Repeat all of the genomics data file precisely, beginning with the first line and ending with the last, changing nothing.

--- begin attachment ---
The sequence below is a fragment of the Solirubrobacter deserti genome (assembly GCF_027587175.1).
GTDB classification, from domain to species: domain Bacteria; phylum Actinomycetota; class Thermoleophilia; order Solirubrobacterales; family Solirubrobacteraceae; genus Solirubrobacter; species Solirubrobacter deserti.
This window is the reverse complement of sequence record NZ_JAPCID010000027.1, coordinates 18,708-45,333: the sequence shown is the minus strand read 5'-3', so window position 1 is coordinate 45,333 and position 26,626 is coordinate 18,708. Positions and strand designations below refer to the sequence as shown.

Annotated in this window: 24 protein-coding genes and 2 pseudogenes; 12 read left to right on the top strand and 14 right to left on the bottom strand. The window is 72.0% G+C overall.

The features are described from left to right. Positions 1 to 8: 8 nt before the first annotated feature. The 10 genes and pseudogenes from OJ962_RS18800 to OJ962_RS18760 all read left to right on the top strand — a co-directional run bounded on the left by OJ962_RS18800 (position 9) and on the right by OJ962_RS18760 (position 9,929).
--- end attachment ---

The sequence below is a fragment of the Solirubrobacter deserti genome (assembly GCF_027587175.1).
GTDB classification, from domain to species: domain Bacteria; phylum Actinomycetota; class Thermoleophilia; order Solirubrobacterales; family Solirubrobacteraceae; genus Solirubrobacter; species Solirubrobacter deserti.
This window is the reverse complement of sequence record NZ_JAPCID010000027.1, coordinates 18,708-45,333: the sequence shown is the minus strand read 5'-3', so window position 1 is coordinate 45,333 and position 26,626 is coordinate 18,708. Positions and strand designations below refer to the sequence as shown.

Annotated in this window: 24 protein-coding genes and 2 pseudogenes; 12 read left to right on the top strand and 14 right to left on the bottom strand. The window is 72.0% G+C overall.

The features are described from left to right. Positions 1 to 8: 8 nt before the first annotated feature. The 10 genes and pseudogenes from OJ962_RS18800 to OJ962_RS18760 all read left to right on the top strand — a co-directional run bounded on the left by OJ962_RS18800 (position 9) and on the right by OJ962_RS18760 (position 9,929).